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Muhammad cartoon teacher fundraiser under scrutiny

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A fundraising campaign for the teacher at the centre of the Muhammad cartoon row is being led by an activist accused of stirring up local ethnic tensions.

It comes as a petition demanding the teacher’s reinstatement reached almost 70,000 signatures.

The staff member’s use of caricatures of the prophet in class sparked protests outside Batley Grammar School in West Yorkshire, thrusting it into the middle of a wider row over religion and free speech.

The school has now ordered an independent investigation into its curriculum after immediately suspending the teacher and apologising “unequivocally” over the materials used in RE lessons. The teacher involved is reported to fear for his life after death threats forced him into hiding.

An online fundraising page to help the teacher fight for his “job, reputation and security” secured more than £5,600 in donations within a day of its launch on Wednesday.

Creator Paul Halloran called it the “official fundraiser,” and said he was a family friend who had been asked to set it up.

But Halloran’s involvement in past local community tensions may risk further politicising divides over the issue.

Standing as a candidate in the 2019 local elections, Halloran faced claims from opponents across the political spectrum that he was stirring up ethnic divisions.

Halloran came third in the Barley West ward for the Heavy Woollen District independent party, whose only other local candidate Aleks Lukic was a former UKIP candidate.

Lukics led a controversial campaign to stop non-stunned halal meat being served in schools, with Halloran demanding the council reveal which schools did so.

Kirklees’ Labour council leader Shabir Pandor told the local Yorkshire Live news site their motives were “extreme and dangerous” accusing the pair of trying to “sow division” by politicising the issue.

Conservative leader David Hall agreed all meat should be pre-stunned to avoid animal cruelty, but condemned “those who would try to stir up community tensions” over the issue.

Halloran has also criticised the term “Islamophobia,” saying all racism should be called out. “I don’t see a lot in the Muslim community commenting on grooming gangs and terrorism….Let’s not invent a word that will stop us debating those things,” he reportedly said, according to the Press local newspaper. He denied accusations of racism.

But Halloran told Schools Week he “wholeheartedly” rejected ‘far-right’ labels, calling them “nonsense” promoted by his political opponents to discredit him. He said he was a respected local man who belonged to no political party, and had friends of “all cultures and religions.”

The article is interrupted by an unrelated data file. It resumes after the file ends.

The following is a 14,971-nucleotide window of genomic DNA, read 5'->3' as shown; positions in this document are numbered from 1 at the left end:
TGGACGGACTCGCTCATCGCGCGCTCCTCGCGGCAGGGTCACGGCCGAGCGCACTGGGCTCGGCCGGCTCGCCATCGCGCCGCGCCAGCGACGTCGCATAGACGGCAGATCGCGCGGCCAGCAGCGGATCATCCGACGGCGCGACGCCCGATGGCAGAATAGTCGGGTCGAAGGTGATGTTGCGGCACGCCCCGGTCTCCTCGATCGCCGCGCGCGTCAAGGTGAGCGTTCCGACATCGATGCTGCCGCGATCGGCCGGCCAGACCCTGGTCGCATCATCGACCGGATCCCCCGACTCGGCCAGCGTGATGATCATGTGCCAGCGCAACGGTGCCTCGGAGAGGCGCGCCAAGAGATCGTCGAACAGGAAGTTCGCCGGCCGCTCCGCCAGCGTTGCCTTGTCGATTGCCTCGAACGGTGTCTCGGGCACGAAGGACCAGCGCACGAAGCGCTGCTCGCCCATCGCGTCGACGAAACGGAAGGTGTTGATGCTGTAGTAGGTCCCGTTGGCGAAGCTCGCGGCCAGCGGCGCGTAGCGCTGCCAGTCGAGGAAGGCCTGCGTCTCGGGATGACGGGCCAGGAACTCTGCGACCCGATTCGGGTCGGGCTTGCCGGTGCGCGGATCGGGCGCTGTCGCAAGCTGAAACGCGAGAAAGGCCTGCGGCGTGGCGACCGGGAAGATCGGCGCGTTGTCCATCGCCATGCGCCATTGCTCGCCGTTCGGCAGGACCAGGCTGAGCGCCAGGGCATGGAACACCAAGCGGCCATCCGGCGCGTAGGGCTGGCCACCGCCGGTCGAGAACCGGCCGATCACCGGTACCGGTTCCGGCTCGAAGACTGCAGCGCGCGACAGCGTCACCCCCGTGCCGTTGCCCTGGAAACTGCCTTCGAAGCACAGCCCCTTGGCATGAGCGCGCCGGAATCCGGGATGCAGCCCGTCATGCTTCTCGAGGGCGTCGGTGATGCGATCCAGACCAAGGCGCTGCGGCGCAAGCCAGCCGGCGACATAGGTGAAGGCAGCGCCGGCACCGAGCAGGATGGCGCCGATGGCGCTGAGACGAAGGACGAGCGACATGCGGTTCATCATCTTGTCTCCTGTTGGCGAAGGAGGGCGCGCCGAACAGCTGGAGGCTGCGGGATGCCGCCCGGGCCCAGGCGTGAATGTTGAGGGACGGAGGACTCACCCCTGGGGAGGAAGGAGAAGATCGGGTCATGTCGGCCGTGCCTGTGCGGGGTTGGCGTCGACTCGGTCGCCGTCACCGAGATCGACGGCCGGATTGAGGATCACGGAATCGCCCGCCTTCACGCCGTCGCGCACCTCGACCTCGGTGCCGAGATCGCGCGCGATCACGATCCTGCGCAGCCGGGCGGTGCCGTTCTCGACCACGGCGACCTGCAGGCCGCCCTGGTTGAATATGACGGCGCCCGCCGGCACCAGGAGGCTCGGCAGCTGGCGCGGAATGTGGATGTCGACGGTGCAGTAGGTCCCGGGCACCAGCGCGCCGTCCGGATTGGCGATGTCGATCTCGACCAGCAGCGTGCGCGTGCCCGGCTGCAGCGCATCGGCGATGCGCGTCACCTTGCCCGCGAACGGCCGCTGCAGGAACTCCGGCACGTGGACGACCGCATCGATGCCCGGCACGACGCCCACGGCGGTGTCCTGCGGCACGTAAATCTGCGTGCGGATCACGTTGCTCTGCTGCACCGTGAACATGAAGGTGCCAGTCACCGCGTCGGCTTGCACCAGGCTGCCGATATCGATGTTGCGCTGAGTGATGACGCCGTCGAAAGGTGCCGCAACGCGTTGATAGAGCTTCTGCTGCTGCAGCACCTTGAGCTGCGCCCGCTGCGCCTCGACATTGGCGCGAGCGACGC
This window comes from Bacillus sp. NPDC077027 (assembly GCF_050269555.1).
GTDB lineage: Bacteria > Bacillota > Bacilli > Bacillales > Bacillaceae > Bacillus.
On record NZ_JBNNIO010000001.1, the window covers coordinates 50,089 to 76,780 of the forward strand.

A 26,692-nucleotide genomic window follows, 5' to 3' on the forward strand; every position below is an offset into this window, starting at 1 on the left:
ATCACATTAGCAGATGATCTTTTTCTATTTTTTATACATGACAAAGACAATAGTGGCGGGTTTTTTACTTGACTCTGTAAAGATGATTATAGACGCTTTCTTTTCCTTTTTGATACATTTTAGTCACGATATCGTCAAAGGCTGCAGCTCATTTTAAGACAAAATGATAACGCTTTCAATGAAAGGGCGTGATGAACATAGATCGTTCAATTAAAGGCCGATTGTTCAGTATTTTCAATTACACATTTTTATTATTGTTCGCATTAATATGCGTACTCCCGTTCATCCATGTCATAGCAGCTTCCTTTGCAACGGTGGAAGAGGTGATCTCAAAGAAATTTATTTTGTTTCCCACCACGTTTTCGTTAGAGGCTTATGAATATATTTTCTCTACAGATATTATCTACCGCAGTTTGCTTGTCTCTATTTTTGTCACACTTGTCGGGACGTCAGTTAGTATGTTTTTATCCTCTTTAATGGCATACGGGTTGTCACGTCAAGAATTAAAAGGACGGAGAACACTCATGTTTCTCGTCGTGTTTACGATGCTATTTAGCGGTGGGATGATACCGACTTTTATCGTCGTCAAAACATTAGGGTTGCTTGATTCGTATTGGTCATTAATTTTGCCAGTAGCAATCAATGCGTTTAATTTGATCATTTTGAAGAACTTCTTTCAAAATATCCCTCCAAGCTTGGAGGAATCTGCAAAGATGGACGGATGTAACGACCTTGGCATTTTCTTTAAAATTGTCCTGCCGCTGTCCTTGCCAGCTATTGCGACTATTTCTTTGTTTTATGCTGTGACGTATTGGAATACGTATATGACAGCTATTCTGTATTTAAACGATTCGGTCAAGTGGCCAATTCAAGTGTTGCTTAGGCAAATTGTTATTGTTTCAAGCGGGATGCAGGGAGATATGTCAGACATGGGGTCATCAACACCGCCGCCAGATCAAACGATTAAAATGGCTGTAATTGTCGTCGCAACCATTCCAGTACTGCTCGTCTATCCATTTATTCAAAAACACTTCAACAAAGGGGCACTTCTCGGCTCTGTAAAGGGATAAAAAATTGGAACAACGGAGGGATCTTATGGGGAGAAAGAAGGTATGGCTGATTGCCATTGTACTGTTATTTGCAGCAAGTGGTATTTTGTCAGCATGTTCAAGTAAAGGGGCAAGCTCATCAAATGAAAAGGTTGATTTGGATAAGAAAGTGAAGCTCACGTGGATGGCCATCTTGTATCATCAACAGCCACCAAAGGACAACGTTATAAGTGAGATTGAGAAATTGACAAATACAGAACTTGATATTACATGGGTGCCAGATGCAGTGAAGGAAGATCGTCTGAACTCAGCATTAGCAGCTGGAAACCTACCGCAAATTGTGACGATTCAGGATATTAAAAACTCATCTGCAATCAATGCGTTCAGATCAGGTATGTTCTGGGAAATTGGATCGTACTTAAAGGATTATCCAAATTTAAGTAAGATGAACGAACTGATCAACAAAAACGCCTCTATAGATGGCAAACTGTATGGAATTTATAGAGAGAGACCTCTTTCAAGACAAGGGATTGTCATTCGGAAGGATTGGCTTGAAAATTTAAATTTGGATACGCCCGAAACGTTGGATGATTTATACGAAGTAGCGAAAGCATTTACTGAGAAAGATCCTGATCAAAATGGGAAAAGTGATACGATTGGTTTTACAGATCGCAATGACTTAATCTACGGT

But he said he remained concerned “the word ‘Islamophobic’ is used at time to stifle reasoned and respectful debate.”

Footage of protests outside Batley Grammar’s gates quickly went viral, catapulting the area into the headlines only a few years after the murder of local Labour MP Jo Cox by a far-right extremist.

Demonstrators’ anger over depictions of Muhammad, reportedly caricatures from French satirical magazine Charlie Hebdo, and the school’s apology for “inappropriate” RE materials quickly sparked a backlash against the backlash.

Many appealed for calm but the row sparked not only fierce rows over blasphemy, schooling, free speech and multiculturalism but also reported death threats. Conservative peer Sayeeda Warsi warned debate had been “hijacked by extremists on both sides.”

The DfE swiftly called the protests and threats “completely unacceptable,” and defended the inclusion of controversial curriculum materials. The teacher involved is reported to have been teaching about blasphemy.

National Secular Society chief executive Stephen Evans told Schools Week school leaders “shouldn’t allow blasphemy taboos enforced through intimidation to dictate their teaching.”

The school switched to remote learning amid the protests. The independent investigation will review the “context in which the materials [which caused offence] were used, and to make recommendations in relation to the Religious Studies curriculum so that the appropriate lessons can be learned and action taken, where necessary”.

An independent investigation panel will be appointed over the next fortnight, with the probe set to begin on April 12 and report “towards the end of May.”



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